British Columbia to increase distracted driving fines by March 1, 2018

The provincial insurance provider will charge drivers more if they accumulate two distracted driving tickets in a three-year period

British Columbians may soon have to pay more for auto insurance if they’re charged with distracted driving.

According to a November 6th, 2017 media release, the province is working to “designate distracted driving as a high-risk driving behaviour” under the province’s insurance Driver Risk Premium program.

Auto insurance in British Columbia is overseen by the Insurance Corporation of British Columbia (ICBC).

According to current legislation, drivers who get two tickets within three years can pay up to $1,256 CAD in fines. With the new Driver Risk Premium — as of March 1st, 2018 — drivers could pay up to $1,996 in fines.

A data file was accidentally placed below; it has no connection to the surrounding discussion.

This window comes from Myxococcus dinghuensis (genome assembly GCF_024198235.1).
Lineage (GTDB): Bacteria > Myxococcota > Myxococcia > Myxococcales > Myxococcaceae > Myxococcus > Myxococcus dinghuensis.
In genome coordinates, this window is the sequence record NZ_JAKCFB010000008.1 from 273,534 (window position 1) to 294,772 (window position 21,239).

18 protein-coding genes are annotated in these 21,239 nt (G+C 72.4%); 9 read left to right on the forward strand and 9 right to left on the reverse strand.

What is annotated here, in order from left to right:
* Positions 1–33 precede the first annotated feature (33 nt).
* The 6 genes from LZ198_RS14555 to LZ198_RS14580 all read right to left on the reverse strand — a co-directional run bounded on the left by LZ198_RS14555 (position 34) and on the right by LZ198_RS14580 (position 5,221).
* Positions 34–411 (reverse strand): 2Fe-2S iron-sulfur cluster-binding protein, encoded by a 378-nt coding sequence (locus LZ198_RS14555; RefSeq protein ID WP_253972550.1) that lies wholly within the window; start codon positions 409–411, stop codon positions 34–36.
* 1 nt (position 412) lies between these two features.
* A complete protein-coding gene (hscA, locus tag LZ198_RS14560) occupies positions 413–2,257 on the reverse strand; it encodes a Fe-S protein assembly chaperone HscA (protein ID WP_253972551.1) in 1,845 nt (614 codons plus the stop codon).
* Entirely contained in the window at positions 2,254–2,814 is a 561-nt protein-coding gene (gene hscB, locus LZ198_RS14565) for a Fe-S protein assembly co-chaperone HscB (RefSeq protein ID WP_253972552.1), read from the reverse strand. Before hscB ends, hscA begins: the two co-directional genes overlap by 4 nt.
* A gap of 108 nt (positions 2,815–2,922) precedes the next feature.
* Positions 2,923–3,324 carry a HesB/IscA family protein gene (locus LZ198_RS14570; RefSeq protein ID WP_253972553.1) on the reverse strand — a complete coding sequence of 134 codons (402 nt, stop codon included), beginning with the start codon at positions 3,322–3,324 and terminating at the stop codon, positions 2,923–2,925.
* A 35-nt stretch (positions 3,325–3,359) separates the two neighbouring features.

“Once implicated, this change will treat distracted driving as the serious high-risk behaviour that it is, one that is on pay with impaired driving and excessive speeding,” said David Eby, British Columbia’s attorney general, in the same November media release.

The province expects to pull in between $3 million and $5 million in fines, “which will be used to offset ICBC’s overall basic insurance rate pressures.”

“We hope this change will further discourage drivers from engaging in this extremely dangerous behaviour, while also ensuring that high-risk drivers pay more for their insurance, while relieving the pressure on insurance rates for all drivers,” said Mark Blucher, ICBC’s president and CEO, in the same release.

The provincial government will issue directions to both the ICBC and the British Columbia Utilities Commission, regarding how to implement these changes.

Source: Government of British Columbia

Image courtesy of Flickr user J@M LAFLAMME